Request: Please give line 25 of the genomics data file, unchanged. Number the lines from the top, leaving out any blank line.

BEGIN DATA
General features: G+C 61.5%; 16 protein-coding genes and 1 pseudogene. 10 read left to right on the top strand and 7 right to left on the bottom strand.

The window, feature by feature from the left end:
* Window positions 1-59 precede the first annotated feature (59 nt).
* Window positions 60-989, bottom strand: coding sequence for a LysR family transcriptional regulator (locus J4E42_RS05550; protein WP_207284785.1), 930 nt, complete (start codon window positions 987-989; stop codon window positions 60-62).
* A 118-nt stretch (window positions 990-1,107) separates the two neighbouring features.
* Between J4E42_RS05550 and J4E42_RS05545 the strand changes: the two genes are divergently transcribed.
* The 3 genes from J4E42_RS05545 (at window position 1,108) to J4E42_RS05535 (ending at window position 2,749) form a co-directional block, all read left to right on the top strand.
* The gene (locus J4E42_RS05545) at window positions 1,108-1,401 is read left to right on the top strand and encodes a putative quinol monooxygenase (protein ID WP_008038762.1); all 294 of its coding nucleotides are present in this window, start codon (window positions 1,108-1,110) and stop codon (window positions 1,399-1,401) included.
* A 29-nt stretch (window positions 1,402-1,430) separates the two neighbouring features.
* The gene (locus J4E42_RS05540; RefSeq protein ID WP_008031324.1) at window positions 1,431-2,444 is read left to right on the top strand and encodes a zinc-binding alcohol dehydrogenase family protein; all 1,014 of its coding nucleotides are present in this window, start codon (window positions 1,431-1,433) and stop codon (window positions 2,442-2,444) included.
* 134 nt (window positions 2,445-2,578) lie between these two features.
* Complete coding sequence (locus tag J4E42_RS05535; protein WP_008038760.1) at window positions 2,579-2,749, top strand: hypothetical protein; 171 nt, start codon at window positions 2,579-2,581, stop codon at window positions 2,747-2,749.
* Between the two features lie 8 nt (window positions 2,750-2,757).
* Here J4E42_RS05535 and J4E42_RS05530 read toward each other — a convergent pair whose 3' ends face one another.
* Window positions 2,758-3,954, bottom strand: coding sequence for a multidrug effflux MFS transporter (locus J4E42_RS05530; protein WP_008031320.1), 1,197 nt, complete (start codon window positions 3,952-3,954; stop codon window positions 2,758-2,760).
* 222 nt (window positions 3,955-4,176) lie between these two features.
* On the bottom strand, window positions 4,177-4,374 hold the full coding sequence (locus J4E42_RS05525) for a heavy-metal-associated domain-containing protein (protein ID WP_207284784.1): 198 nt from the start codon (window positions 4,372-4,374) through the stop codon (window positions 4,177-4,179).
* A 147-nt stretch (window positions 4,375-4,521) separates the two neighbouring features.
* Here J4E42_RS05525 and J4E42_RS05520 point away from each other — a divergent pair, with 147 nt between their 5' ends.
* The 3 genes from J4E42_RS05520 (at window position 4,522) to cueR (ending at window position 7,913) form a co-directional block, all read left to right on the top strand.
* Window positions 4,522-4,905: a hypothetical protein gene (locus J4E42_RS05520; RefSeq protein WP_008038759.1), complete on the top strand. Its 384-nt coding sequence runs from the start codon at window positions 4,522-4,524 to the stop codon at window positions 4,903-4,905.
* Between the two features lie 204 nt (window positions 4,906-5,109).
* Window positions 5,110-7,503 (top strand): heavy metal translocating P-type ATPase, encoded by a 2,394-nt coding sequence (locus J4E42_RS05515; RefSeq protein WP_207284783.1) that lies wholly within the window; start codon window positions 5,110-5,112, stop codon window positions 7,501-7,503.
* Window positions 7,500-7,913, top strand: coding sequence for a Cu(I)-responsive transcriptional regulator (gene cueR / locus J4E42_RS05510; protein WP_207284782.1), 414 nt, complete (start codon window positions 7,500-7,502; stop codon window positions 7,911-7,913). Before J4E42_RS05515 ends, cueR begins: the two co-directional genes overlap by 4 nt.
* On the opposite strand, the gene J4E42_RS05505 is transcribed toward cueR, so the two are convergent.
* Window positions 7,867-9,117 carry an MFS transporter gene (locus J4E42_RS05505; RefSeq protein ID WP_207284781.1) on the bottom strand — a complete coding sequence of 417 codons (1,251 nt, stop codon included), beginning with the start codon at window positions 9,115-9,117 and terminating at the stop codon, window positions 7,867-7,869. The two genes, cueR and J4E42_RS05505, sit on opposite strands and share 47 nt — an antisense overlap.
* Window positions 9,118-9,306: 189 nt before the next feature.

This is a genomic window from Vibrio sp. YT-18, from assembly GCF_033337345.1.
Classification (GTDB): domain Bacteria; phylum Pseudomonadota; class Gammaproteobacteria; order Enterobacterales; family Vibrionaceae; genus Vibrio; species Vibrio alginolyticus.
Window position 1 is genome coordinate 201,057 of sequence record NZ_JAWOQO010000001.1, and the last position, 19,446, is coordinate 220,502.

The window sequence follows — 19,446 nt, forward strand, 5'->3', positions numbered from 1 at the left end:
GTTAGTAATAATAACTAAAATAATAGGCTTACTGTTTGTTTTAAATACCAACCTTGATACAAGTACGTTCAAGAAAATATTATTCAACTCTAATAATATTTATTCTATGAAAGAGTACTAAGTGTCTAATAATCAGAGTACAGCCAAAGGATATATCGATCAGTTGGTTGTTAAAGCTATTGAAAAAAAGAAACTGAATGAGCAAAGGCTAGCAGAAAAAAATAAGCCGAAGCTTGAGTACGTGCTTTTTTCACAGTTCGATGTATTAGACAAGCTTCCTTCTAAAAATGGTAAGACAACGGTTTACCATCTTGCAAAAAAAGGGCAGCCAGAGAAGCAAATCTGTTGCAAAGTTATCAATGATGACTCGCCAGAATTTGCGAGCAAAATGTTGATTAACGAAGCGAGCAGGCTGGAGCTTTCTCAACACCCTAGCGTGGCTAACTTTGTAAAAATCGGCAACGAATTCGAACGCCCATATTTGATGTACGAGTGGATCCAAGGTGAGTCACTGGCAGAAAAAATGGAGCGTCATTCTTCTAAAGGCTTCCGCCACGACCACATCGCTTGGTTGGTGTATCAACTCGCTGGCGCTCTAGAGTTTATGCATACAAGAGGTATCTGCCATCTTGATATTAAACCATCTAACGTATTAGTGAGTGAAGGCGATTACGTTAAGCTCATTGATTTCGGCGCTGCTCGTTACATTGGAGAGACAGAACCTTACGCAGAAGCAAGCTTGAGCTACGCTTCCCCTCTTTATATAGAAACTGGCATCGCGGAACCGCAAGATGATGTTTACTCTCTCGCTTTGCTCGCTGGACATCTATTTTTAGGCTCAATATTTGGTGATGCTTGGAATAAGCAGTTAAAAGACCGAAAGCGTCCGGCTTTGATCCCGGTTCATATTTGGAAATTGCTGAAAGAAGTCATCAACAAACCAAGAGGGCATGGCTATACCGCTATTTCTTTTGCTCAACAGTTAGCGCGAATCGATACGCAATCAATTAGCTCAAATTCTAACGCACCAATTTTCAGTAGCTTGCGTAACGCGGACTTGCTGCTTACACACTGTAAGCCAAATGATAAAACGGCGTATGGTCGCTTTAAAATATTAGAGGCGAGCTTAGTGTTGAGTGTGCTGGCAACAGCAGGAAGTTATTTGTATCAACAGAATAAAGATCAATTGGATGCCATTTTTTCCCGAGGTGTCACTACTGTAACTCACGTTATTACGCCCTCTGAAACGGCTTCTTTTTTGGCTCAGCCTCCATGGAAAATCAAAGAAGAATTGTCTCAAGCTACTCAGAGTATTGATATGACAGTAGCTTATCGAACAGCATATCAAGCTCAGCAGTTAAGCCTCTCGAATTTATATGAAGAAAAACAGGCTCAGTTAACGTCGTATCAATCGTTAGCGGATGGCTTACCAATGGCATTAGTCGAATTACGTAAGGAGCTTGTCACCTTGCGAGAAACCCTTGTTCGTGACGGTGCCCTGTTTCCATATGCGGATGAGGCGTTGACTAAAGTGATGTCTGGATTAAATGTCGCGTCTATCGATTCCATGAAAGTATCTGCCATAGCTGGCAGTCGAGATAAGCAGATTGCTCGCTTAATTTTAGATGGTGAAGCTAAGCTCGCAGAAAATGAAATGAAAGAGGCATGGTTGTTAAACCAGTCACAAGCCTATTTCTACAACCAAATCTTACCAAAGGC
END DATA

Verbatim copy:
* On the opposite strand, the gene J4E42_RS05505 is transcribed toward cueR, so the two are convergent.